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By Natalie Shure

In the years since I developed drug-resistant tuberculosis (DR-TB) in 2010, the field has welcomed several scientific advances that would have fundamentally changed my experience of living with the disease. For one thing, my two- year treatment course, anchored by painful injectables and inconvenient infusions that warped my hearing, could likely be replaced with a six-month all-oral regimen today. The process to test drug susceptibility on TB cultures that took weeks in 2010 can now be completed in two hours on a GeneXpert machine, and the then six-month preventive treatment doled out to close contacts can now be accomplished in as little as one month. And scientific research of the not-so-distant past has had an even more dramatic impact on HIV and HCV, with the introduction of combination antiretroviral therapy (ART) and direct-acting antivirals greatly improving the prognosis of anyone who acquires these viruses.

All told, the state of the science surrounding HIV, TB, and HCV today is on much more solid ground than it has been in decades past. Years of community-led advocacy for research into better prevention, diagnostics, and treatment — much of it still ongoing — have finally paid off.

Yet scientifically validated new tools can only do so much on their own. As anyone who works in HIV, TB, and HCV knows, even the most groundbreaking scientific research can’t implement itself. Information about emerging and longtime frontline treatment, not to mention drugs themselves, still aren’t making their way to everyone who needs them. Nearly a quarter of people living with HIV around the world are not currently accessing ART, and fewer than a quarter of people who could benefit from preexposure prophylaxis (PrEP) are currently taking it. Over three-quarters of people with HCV have not been treated, and fewer than 60% of people living with TB disease are on treatment — even fewer for drug- resistant TB and for children. Throughout the TB prevention and care cascades, updated tools and insights — gold standard testing strategies, most effective regimens, research on effective psychosocial interventions — are delayed or denied over the course of their translation from research studies into practice in people’s lives.

For the 2023 issue of TAGline, we take a closer look at just a few of the multitude of factors that contribute toward science getting lost in translation from the laboratory to real-world settings. Making this process faster and smoother could be the difference between an arduous, unacceptable intervention and a convenient one, a minimal failure rate or a moderate one, suppression or cure and ongoing transmission, or even life and death. The articles that follow go beyond merely analyzing barriers to implementing research that could result in progress toward ending HIV, TB, and HCV to discuss how various actors could rise to meet these challenges.

Lynette Mabote-Eyde and Mike Frick take stock of the state of TB preventive treatment (TPT) around the world, exploring nuances that help explain why newly validated TPT regimens still aren’t universally used by household contacts of people living with active TB disease. While previous iterations of TPT lasted for six to nine months or more and caused considerable liver toxicity, the more recently introduced 1HP and 3HP — meaning one month of daily isoniazid (H) and rifapentine (P), or three months of once-weekly H and P — regimens using rifapentine can now prevent TB in as little as one or three months with relatively minimal side effects. They point to issues including inadequate contact tracing, rifapentine shortages, and low public awareness of advances as reasons TPT isn’t catching on as quickly as it should be and highlight community partnerships through the Aurum Institute’s IMPAACT4TB initiative as a model for increasing uptake of 1HP and 3HP in high-burden communities.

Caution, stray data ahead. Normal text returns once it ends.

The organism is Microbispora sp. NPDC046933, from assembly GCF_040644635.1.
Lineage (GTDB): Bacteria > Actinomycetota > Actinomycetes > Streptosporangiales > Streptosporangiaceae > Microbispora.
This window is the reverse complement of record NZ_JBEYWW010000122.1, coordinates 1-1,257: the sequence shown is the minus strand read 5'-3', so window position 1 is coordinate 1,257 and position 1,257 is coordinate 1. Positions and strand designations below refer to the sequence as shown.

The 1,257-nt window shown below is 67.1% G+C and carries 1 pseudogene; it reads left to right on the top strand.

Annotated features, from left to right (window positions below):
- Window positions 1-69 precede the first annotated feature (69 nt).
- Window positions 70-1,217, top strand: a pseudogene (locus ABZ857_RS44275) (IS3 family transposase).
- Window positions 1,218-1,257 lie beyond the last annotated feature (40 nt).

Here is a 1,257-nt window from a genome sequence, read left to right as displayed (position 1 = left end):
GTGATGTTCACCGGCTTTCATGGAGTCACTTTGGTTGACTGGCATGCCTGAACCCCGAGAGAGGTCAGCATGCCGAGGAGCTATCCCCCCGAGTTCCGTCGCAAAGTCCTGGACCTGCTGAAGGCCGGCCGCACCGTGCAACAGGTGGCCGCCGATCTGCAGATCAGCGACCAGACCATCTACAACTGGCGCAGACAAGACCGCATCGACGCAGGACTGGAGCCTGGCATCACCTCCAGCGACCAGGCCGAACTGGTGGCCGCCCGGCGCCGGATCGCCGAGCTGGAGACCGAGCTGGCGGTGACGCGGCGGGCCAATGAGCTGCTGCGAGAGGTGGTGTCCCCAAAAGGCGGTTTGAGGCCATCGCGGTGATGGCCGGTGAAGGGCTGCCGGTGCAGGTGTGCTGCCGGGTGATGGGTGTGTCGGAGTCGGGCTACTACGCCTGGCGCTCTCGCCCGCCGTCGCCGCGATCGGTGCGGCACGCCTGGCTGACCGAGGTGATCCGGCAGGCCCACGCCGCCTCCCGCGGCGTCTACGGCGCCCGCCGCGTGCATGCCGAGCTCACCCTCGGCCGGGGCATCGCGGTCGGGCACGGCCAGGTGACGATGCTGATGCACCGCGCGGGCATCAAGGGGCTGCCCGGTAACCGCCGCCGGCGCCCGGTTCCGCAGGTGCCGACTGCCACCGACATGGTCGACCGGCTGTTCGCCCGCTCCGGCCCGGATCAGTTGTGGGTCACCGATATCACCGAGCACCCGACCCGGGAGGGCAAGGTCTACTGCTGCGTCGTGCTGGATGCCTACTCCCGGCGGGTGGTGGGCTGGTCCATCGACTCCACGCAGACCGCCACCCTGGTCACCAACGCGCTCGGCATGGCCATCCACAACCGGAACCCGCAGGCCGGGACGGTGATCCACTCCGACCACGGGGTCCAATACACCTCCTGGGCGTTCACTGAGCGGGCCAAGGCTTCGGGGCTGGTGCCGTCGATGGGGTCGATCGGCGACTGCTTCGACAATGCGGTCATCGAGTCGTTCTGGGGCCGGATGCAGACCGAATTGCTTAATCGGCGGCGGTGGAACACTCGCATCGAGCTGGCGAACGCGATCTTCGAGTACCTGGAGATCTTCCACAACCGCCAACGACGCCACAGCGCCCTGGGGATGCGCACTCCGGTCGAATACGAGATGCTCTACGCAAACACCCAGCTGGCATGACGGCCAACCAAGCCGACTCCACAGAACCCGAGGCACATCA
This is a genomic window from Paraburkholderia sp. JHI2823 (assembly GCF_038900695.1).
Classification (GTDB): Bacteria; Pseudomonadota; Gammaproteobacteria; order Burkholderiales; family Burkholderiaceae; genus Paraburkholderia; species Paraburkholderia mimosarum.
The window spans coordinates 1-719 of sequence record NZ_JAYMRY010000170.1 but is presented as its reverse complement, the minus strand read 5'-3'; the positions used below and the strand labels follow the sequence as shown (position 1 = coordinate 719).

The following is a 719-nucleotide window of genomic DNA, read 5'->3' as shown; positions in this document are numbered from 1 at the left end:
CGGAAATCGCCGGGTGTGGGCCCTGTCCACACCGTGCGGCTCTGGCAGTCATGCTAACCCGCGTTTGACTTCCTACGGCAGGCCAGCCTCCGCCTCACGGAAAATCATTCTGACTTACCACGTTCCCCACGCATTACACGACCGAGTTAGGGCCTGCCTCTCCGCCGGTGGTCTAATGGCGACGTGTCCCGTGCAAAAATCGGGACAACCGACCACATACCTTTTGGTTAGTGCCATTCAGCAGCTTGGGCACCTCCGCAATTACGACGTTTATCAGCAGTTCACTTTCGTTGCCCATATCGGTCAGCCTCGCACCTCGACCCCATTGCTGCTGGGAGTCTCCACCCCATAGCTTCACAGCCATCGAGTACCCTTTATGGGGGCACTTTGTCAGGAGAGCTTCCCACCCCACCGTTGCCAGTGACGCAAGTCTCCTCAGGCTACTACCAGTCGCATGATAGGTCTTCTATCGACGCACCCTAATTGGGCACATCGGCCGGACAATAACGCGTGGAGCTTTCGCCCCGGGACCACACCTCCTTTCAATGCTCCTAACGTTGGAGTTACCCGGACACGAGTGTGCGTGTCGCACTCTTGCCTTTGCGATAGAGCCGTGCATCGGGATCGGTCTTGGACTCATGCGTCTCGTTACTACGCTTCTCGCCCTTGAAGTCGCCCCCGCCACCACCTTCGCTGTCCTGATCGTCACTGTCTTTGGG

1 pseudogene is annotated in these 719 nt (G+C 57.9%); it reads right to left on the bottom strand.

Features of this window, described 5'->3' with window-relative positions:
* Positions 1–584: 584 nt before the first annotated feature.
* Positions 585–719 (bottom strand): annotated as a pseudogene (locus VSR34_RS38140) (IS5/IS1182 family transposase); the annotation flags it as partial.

De’Ashia Lee, Kendall Martinez-Wright, and Lizzy Lovinger warn that rising anti-LGBTQ+ sentiment in the United States and around the world poses an existential threat to public health. They walk readers through research on how homophobia and the legal landscape affect things such as HIV testing and access to care, concluding that recent legislation and political events are creating hostile environments in many jurisdictions where LGBTQ+ people are being stigmatized, discriminated against, and driven away from services where they might access evidence-based interventions to preserve their health and lives.

Erin McConnell offers a somber assessment of how social media supercharges anti-vaccine movements, turning people away from these lifesaving prevention tools. She reminds us that ensuring research doesn’t get lost in translation requires proactive early action, arguing that digital advocacy must be part of vaccine preparedness and rollout strategies for future vaccines, including those for HIV, TB, and HCV.

Finally, Joelle Dountio Ofimboudem and Sara Helena Gaspar look to reimagine HCV elimination strategies now that intellectual property is no longer restricting access to generic cures. They explore how the lack of political will, under-resourced national-level regulatory bodies, countries’ failure to modernize guidelines for diagnosis and harm reduction to reflect best available evidence, and a lack of funding are preventing DAAs from wider dissemination.

Ultimately, the questions explored in this edition of TAGline are at the heart of our work. By fighting for affected-community engagement at every step of the research, development, implementation, and policymaking process, we aim both to advocate for the generation of useful scientific research and also to ensure it translates into meaningful benefits for people living with HIV, TB, and HCV.

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